[quote=norbert]That’s very well said, and echoes much of what I have been thinking lately. “Relativism” is considered an evil scourge by many, but I think unyielding, unthinking absolutism is not necessarily better. We all have the ability to develop a well-informed conscience, guided by the Holy Spirit, and I think this has to play some role - an important role - in our own moral decision-making in life.
[/quote]

Read this - [/font][font=Arial]LIBERALISM IS A SIN


#15

[quote=norbert]That’s very well said, and echoes much of what I have been thinking lately. “Relativism” is considered an evil scourge by many, but I think unyielding, unthinking absolutism is not necessarily better. We all have the ability to develop a well-informed conscience, guided by the Holy Spirit, and I think this has to play some role - an important role - in our own moral decision-making in life.
[/quote]

As a Catholic, obedience to the Church (the bride of Christ), is how you will develop a well-informed conscience.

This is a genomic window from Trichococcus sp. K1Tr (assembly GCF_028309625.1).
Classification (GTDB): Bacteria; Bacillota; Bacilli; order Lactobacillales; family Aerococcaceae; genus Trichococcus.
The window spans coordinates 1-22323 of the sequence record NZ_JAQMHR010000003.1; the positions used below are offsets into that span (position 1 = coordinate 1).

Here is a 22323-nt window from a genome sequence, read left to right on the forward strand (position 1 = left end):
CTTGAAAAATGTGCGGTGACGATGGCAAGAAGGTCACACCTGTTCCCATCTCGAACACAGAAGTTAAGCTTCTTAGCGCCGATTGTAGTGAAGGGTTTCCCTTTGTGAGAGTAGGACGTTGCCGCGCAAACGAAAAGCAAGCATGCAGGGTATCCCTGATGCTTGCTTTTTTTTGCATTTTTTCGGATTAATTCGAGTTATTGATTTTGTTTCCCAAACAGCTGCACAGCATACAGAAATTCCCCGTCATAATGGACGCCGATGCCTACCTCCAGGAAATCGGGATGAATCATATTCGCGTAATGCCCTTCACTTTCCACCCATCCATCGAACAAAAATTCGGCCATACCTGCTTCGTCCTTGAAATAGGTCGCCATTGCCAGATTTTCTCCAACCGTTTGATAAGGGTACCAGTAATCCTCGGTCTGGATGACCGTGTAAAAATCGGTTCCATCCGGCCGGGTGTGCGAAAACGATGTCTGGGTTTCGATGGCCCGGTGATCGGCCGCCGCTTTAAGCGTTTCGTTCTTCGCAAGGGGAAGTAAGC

#16

[quote=chadwilliams]But if your “well informed conscience” tells you that contraception is ok, or abortion is ok, or homosexual “marriage” is ok, then that ain’t the Holy Spirit telling you that.
[/quote]

How do you know that? I know my mind and conscience better than any person, I’d day. I pray plenty, and I know that I gain a lot of insight through the grace of God. My conscience tells me that using condoms in areas of Africa where HIV is endemic is not a gravely moral wrong, and I’m comfortable with that.


#17

[quote=Mickey]As a Catholic, obedience to the Church (the bride of Christ), is how you will develop a well-informed conscience.
[/quote]

That doesn’t make sense. My dog blindly obeys. I, a human being with an active and functional mind, think. I can’t help it that I think; it’s just something my silly brain does. My “conscience” arises from my brain/mind (or soul?). My conscience is certainly informed by what I have learned from the Church, but it also derives from experience and reason, and from the guidance of the Holy Spirit. Conscience is the ultimate moral compass. It is adaptable and sensitive to nuance and unique situations. Why would God give us minds and consciences if he didn’t want us to use them?


#18

[quote=buffalo]Read this - LIBERALISM IS A SIN